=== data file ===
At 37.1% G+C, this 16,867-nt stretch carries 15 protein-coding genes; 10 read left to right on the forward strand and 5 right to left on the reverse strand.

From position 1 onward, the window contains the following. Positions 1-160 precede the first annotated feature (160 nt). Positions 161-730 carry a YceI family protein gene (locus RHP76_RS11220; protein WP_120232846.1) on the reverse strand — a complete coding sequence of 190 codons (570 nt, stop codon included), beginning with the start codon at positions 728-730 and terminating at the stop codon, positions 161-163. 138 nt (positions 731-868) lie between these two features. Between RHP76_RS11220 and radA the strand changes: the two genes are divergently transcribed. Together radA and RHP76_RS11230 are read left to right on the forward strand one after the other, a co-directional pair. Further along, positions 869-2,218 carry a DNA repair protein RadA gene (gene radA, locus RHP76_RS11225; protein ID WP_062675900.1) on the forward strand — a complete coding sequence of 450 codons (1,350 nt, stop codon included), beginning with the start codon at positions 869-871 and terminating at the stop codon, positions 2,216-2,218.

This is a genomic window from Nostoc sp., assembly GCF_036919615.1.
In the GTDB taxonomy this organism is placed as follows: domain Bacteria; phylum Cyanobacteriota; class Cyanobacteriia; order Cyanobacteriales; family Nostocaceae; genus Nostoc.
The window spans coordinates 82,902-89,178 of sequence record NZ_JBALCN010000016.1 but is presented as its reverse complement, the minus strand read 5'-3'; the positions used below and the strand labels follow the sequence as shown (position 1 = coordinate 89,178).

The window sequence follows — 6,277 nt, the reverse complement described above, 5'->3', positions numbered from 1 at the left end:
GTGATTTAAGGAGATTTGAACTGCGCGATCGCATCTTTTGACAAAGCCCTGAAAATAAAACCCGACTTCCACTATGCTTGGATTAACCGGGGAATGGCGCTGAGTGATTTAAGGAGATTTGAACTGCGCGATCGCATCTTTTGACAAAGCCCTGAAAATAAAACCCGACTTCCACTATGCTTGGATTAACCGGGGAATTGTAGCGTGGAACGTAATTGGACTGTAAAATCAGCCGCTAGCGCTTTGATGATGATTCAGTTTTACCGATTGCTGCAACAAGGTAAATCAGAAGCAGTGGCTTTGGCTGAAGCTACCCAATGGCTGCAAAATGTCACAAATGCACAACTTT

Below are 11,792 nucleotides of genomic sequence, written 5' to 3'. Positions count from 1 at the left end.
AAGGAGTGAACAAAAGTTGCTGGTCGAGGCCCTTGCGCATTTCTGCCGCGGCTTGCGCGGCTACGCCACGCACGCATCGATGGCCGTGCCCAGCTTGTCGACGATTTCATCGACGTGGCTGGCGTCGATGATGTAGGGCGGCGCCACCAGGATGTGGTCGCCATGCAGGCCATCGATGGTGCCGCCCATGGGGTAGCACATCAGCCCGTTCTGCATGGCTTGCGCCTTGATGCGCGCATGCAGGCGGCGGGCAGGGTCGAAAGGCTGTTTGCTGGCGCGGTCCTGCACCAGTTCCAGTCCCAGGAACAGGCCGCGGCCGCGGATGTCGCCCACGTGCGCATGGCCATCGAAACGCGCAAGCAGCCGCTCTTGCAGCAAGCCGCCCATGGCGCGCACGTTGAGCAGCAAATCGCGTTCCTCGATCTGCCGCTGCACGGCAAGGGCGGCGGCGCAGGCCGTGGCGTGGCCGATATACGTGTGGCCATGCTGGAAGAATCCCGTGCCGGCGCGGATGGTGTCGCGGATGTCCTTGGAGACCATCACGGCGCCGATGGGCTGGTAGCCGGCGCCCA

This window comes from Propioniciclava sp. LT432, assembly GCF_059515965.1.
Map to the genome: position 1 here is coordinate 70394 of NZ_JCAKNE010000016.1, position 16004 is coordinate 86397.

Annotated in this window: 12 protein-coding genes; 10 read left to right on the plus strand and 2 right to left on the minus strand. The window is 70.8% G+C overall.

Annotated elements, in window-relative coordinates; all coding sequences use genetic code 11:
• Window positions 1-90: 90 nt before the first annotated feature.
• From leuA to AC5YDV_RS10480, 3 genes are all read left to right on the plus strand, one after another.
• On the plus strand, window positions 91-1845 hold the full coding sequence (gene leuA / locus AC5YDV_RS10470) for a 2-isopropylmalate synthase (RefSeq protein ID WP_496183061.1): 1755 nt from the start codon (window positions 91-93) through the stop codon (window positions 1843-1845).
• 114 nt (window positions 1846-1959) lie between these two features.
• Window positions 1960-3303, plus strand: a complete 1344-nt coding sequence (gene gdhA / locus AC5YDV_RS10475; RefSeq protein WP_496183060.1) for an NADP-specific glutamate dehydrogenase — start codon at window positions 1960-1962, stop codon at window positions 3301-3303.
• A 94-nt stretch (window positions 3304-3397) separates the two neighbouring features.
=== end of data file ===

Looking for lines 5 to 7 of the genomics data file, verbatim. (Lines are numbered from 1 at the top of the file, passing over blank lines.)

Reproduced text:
The window spans coordinates 82,902-89,178 of sequence record NZ_JBALCN010000016.1 but is presented as its reverse complement, the minus strand read 5'-3'; the positions used below and the strand labels follow the sequence as shown (position 1 = coordinate 89,178).

The window sequence follows — 6,277 nt, the reverse complement described above, 5'->3', positions numbered from 1 at the left end:
GTGATTTAAGGAGATTTGAACTGCGCGATCGCATCTTTTGACAAAGCCCTGAAAATAAAACCCGACTTCCACTATGCTTGGATTAACCGGGGAATGGCGCTGAGTGATTTAAGGAGATTTGAACTGCGCGATCGCATCTTTTGACAAAGCCCTGAAAATAAAACCCGACTTCCACTATGCTTGGATTAACCGGGGAATTGTAGCGTGGAACGTAATTGGACTGTAAAATCAGCCGCTAGCGCTTTGATGATGATTCAGTTTTACCGATTGCTGCAACAAGGTAAATCAGAAGCAGTGGCTTTGGCTGAAGCTACCCAATGGCTGCAAAATGTCACAAATGCACAACTTT